There’s long been a saying among creative types that you have to know the rules before you can break them. As it was always being said to me by whiny writers trying to defend their poorly written, trope-filled fan fiction over someone else’s well-written, fresh fan fiction, I tended to hear “can” as “are allowed to” and rolled my eyes. Now that I’m away from fan fiction, I’ve decided that “can” really means “know how to”. That small change suggests a way to start experimenting with the rules.
Experimenting with the rules doesn’t necessarily mean breaking the rules, although it can. Experimenting means to look at something and say, “I know this is how it’s supposed to work, but does it have to?” It means to take something assumed and play with it, test it, and push against it until it pushes back or gives way to something else. We often think about this in terms of the Scientific Method, where we assume what will happen when we do something, do that something, and then reflect on what really happened, but that’s just one of many ways to experiment.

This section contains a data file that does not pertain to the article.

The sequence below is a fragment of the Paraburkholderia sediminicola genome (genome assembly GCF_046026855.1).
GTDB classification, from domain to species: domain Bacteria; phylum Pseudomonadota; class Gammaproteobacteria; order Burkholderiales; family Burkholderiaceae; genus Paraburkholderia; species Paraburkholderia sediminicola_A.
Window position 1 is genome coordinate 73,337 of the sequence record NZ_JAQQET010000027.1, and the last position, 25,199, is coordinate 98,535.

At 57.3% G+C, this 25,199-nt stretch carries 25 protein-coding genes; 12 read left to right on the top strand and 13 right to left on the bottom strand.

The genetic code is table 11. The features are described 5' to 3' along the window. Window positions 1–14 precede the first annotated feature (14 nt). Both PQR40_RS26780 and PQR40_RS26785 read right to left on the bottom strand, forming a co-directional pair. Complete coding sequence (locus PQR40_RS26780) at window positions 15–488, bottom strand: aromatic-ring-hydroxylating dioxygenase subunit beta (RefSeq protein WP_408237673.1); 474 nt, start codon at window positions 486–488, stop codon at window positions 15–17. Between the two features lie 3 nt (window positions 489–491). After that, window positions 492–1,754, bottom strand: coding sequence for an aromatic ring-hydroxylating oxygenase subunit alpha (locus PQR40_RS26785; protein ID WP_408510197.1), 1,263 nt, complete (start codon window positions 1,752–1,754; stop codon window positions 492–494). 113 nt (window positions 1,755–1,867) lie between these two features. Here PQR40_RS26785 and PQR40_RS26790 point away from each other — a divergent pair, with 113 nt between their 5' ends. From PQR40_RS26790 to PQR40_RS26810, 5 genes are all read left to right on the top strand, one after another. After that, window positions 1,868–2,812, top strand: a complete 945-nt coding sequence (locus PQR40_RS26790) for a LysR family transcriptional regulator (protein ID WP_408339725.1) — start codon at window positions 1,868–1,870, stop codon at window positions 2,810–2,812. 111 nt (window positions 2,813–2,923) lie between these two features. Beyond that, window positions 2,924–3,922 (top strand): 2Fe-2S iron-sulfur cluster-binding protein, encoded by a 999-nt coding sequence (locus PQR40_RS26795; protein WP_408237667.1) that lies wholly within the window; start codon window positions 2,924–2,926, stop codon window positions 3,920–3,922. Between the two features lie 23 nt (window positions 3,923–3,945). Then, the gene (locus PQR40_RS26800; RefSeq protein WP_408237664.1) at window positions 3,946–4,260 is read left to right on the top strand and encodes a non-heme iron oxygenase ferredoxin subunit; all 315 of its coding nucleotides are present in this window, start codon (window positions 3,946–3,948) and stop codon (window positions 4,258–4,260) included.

There are many situations where we use trial and error to solve a problem or to create things. Artists and programmers alike create prototypes, which they then tweak as they find bugs in their plans until they arrive at their finished projects. They may go through several iterations, learning from each step as they look toward the next with their mind on, “Okay, but what if I tried this?”
Experimenting invites us to explore the space within the rules and to break the boundaries in ways that allow us to create something more than we ever dreamed possible. It inspires us to use “Why?” and “What if?” as tools to innovate and produce truly original thoughts.